Stuart Scott Headshot

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Editor's note: This article originally appeared in The New York Observer. 
Stuart Scott taught me something profound on New Year’s Eve several years ago, a lesson that undergirds my penchant for building David-versus-Goliath startups like
I was a scrawny teenager, and Stuart was in town visiting his brother Stephen. Stuart’s brother and I were two of about 15 guys that met regularly for a late-night pick-up game once per week at a concrete-floor warehouse in Raleigh (it had two basketball goals, and the concrete was refreshingly cool on impact). 

New Year’s Eve just happened to fall on our game night that week, and Stuart just happened to be in town. Now, for context, you should know this about me: when it comes to basketball, I’m like a real-life Uncle Rico (“Back in '82, I used to be able to throw a pigskin a quarter mile.”). I’ve never backed down from a matchup. No height is too tall, no mass too massive. I play hard, so much so that if I have ever guarded you on defense, you know that you do not want me to guard you on defense again. I take defense seriously. I’m physical, and people bruise. 
But what that looks like in the scrapbook of my career is a dozen or more bone-crushing scenes of me colliding with opponents much larger than me: that time I got dunked on while trying to take a charge on a guy that went on to play in the NBA; that time my team was down by 20 with seven seconds left in the game and I chased a guy down the court, blocked his breakaway layup and broke my arm in my awkward descent; that time I saw Stuart Scott’s extremely hairy chest strobing in and out of view as he fanned me down with his sweaty t-shirt, which was his reaction when a guy about 8” taller and 180 lbs. heavier than me dunked on and knocked me to the ground. He pulled off his shirt and fanned me down, celebrating the play.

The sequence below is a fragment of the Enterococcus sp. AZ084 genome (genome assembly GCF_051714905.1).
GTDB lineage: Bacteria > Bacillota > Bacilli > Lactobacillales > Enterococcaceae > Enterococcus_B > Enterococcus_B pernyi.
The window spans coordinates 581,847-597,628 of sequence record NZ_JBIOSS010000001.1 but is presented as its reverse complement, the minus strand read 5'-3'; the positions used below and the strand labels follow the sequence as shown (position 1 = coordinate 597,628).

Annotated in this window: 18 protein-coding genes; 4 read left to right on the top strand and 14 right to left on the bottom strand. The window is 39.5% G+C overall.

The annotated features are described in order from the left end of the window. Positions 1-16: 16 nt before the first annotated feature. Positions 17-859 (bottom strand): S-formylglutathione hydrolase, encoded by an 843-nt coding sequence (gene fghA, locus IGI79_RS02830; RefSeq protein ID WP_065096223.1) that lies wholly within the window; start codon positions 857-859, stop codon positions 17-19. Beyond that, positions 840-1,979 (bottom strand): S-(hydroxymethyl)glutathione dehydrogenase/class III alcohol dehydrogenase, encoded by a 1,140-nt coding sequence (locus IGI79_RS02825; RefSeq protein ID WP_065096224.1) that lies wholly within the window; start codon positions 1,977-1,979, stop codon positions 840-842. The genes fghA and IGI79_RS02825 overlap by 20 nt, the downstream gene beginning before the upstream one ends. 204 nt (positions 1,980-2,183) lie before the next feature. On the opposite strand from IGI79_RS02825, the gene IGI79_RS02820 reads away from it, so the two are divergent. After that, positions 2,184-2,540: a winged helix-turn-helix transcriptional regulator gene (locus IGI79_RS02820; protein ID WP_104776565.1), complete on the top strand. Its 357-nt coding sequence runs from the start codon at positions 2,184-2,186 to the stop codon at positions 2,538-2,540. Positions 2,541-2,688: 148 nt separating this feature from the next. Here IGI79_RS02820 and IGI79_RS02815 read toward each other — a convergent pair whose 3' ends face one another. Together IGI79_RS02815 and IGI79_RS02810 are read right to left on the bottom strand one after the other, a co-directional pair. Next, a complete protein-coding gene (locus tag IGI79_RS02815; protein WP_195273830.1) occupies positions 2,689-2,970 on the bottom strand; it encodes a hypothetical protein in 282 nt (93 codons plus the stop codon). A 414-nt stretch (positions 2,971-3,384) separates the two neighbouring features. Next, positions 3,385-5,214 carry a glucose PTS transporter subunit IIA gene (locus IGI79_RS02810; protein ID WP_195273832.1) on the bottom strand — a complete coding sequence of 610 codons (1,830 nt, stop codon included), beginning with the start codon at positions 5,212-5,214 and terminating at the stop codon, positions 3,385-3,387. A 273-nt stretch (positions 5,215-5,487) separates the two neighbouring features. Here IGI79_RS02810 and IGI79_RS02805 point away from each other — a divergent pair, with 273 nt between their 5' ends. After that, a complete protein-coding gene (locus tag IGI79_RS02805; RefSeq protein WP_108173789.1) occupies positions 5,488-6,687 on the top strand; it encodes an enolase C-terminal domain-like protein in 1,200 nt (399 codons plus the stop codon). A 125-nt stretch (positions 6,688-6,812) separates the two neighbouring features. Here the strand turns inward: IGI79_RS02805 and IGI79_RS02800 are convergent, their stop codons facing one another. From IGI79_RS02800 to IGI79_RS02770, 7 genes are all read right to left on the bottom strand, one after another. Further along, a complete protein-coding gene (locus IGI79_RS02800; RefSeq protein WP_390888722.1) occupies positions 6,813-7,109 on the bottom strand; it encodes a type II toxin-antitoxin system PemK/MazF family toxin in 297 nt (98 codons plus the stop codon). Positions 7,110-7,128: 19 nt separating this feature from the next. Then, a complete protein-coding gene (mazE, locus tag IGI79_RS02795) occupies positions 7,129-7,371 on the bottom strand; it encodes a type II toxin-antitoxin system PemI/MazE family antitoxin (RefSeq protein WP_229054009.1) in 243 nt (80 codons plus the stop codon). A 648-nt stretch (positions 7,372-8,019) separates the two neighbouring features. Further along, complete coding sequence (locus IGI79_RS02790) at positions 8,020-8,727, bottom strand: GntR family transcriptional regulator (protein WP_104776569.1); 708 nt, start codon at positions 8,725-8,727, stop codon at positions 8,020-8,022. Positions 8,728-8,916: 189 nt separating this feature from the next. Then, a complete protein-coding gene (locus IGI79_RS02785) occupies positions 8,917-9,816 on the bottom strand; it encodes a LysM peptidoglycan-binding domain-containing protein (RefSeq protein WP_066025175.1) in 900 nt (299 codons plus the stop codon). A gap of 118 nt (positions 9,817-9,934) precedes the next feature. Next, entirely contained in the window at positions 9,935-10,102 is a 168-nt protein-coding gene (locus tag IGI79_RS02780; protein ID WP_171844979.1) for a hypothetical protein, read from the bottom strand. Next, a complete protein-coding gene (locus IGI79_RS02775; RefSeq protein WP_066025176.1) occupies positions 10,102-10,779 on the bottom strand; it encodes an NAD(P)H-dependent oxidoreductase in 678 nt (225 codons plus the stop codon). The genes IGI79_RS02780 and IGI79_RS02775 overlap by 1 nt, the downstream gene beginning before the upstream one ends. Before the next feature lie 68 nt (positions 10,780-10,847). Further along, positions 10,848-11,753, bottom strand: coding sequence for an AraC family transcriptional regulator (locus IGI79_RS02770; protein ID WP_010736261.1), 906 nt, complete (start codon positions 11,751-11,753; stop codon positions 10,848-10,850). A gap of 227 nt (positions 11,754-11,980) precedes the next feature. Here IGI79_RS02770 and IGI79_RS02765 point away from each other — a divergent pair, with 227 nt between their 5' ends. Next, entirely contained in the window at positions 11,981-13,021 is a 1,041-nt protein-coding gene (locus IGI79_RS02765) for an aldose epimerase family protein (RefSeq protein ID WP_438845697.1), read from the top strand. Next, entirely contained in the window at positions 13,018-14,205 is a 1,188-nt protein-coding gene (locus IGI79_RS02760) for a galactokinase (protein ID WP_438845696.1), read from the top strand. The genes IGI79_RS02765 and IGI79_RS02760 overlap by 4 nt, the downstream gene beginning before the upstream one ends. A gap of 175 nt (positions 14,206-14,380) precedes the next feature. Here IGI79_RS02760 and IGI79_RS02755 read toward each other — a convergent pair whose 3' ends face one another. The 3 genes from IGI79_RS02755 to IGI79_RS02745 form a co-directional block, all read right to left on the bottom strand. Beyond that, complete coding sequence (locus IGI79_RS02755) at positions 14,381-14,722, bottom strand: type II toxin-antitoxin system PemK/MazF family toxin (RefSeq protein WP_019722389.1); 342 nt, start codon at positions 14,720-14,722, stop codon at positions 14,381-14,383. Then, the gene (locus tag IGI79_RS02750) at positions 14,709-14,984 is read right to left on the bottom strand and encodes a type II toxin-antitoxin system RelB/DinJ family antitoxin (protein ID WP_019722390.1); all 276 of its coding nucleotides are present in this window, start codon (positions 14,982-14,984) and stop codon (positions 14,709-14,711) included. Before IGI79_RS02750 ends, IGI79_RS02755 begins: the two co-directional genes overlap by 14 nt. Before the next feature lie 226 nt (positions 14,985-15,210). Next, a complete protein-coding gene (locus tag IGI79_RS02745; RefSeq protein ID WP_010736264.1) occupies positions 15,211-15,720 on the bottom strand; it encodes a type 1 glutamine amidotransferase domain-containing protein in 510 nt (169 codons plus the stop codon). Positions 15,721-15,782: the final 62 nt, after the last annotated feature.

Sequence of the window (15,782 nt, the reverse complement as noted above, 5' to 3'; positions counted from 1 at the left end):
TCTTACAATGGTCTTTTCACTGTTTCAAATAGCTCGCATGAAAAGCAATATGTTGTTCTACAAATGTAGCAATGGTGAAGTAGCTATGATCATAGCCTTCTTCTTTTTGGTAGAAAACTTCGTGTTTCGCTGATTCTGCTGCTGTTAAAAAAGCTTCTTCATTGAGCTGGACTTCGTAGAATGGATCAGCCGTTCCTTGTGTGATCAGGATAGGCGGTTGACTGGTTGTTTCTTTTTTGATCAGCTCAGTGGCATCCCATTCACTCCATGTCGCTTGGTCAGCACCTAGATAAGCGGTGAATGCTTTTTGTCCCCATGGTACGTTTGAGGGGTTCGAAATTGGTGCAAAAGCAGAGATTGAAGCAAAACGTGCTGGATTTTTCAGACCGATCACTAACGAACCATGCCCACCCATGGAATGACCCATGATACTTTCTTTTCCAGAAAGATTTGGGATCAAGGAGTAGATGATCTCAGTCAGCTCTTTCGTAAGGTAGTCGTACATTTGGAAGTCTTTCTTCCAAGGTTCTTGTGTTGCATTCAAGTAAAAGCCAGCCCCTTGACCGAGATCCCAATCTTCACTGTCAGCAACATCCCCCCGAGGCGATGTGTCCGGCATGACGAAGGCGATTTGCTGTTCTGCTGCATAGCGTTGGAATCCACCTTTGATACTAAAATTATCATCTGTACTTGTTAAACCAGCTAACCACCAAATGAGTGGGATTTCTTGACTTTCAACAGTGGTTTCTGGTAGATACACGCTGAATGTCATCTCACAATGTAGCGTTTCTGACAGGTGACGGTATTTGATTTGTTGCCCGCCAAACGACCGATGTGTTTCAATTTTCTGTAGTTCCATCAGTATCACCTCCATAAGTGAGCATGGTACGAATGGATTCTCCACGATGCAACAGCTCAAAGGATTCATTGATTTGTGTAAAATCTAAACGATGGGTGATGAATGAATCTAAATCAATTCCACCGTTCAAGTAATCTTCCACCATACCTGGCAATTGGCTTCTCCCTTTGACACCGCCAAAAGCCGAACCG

I think most highly-competitive teenage athletes crave validation and fear ridicule. So it was scary for a moment when I thought that this sports icon was going to make fun of me in front of everyone. I mean, if Stuart Scott legitimately makes fun of your athletic prowess, good luck shaking that off. 
But no, as I realized seconds later, Stuart celebrated my defensive failure with style and class. Fanning me off was his gimmick. This wasn’t a taunt that said, “Haha, you tried but failed.” It was an endearing gesture that said, “Well that was entertaining.” As subtle of a difference as they might seem, to me—that scrawny, young kid on the floor—it was validation that it was acceptable to try but fail. This from the voice of sports commentary. 
His shirt-waving reaction lasted about 30 seconds, and it even included some in-person Stuart Scott-isms in the vein of, “Just call him butter cuz he’s on a roll.” When it was over, the game resumed, and I went right back to my overzealous defense with no loss of confidence and no lingering embarrassment—still outmatched, but still willing to try and fail. 
To this day, I’m that anomaly in YMCA pick-up games, because, unafraid to fail, I actually try to play defense. Most washed-up basketball players don’t play hard defense because (1) they, like me, realize that they’re not as physically equipped as they once were and (2) they (unlike me) would rather not try at all than try and fail. 
It’s a culture of complacency that arises from groupthink-taunts, by guys afraid to fail, of guys who dare to fail. In a sense, pick-up basketball is a microcosm of life: if you venture nothing, you surely can’t fail, but there’s nothing to be gained in playing it safe but atrophied potential and uninteresting memoirs too boring to tell. 

Accomplished people have to dare to fail. Failures are to be celebrated, to be laughed with rather than at, and daring to fail is your only ticket to the celebration. “Like gravy on a biscuit, it’s all good!” 
"When you die, that does not mean you lose to cancer," Stuart said in his ESPY Awards speech. "You beat cancer by how you live, why you live and the manner in which you live." 
This is the manner in which Stuart lived, and this is the impact it had on one scrawny kid who dared to try but failed.